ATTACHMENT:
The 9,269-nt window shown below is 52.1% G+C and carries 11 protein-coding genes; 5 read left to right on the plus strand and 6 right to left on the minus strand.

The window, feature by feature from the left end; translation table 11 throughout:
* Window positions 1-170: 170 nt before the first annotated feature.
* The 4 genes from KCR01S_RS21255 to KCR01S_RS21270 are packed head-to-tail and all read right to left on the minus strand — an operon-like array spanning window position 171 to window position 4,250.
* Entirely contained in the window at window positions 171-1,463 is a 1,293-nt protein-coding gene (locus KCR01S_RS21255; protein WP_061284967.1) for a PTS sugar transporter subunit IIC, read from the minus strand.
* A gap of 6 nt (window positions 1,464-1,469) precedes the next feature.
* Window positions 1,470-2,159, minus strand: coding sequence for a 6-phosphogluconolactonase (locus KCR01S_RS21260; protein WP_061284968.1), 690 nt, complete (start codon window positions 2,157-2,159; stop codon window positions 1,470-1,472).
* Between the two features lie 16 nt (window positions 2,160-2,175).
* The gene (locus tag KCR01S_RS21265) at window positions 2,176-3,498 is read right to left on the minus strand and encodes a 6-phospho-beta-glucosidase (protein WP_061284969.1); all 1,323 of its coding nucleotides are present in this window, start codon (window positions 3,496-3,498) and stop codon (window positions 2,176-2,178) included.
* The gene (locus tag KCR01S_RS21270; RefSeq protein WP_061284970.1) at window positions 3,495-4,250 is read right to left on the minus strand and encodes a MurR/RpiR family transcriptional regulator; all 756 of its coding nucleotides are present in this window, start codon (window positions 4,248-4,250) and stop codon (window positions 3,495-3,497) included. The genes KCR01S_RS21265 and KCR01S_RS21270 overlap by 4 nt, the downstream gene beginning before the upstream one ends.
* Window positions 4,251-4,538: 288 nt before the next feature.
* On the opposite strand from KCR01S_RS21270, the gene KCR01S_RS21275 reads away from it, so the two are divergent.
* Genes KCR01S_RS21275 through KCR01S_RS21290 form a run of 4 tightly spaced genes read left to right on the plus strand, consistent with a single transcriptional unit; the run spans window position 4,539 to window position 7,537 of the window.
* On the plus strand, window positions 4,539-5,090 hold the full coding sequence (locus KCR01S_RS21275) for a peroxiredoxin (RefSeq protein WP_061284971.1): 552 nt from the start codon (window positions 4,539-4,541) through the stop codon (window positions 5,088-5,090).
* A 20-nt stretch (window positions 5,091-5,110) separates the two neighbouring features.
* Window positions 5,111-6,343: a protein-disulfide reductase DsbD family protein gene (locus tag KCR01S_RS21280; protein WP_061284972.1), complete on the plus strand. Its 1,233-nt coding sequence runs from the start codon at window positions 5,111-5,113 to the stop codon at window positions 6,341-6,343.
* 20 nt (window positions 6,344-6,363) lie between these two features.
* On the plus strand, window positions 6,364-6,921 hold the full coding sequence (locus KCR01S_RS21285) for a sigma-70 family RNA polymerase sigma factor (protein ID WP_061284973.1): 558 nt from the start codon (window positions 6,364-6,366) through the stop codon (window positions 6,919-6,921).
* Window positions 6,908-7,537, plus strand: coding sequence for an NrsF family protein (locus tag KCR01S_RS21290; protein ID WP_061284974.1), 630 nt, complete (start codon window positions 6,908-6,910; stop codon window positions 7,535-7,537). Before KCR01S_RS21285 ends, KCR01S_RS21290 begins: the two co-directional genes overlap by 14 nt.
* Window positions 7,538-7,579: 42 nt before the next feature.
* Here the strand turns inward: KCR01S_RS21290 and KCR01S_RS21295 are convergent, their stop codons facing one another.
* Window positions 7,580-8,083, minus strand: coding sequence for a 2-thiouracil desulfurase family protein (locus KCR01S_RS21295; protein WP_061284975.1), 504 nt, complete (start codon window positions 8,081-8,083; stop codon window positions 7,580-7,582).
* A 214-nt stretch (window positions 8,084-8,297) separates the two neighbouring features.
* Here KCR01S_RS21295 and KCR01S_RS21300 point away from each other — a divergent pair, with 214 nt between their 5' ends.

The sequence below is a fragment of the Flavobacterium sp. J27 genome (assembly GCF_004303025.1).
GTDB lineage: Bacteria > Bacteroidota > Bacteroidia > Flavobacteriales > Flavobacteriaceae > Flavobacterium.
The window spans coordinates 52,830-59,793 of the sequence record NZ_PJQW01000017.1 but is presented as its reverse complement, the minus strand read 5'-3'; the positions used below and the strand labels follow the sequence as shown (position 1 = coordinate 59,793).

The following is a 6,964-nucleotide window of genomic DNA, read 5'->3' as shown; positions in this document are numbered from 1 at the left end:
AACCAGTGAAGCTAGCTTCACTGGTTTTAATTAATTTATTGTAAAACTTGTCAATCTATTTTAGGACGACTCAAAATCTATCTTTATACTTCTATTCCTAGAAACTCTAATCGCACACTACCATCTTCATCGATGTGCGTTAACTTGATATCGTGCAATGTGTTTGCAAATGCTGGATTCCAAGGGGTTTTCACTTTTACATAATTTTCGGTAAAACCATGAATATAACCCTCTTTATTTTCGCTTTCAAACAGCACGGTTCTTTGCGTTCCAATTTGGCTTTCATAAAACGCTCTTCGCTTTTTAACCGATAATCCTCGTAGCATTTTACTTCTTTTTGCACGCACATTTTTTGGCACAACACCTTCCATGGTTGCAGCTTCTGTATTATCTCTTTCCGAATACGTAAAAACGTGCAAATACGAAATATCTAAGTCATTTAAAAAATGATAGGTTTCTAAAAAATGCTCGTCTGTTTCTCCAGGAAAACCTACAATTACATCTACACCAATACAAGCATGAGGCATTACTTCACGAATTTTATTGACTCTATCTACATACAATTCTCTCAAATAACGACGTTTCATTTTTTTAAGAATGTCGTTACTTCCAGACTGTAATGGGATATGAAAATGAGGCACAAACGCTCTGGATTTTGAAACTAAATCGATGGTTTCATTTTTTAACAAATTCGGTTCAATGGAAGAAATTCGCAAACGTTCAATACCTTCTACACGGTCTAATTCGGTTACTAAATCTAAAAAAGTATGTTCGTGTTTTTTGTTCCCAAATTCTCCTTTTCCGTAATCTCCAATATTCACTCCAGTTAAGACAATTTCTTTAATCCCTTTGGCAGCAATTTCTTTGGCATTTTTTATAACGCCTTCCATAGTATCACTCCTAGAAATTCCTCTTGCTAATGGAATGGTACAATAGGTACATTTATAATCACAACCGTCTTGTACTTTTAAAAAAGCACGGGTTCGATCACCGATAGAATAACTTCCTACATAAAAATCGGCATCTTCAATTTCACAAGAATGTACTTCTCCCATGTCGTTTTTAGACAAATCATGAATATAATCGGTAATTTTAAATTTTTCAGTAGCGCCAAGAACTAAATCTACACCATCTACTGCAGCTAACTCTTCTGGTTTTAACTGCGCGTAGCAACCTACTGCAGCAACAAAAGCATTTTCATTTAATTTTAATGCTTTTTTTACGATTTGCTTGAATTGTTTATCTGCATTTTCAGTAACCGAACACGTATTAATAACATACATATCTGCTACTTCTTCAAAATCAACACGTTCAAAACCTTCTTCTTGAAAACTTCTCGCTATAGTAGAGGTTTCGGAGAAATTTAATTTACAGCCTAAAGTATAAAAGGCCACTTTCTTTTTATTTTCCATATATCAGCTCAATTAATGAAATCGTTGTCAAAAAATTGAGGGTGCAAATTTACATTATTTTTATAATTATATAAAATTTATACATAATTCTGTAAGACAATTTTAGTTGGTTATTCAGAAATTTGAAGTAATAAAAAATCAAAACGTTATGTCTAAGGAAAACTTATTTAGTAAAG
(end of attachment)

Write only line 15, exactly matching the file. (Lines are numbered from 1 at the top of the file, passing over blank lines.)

* A 20-nt stretch (window positions 5,091-5,110) separates the two neighbouring features.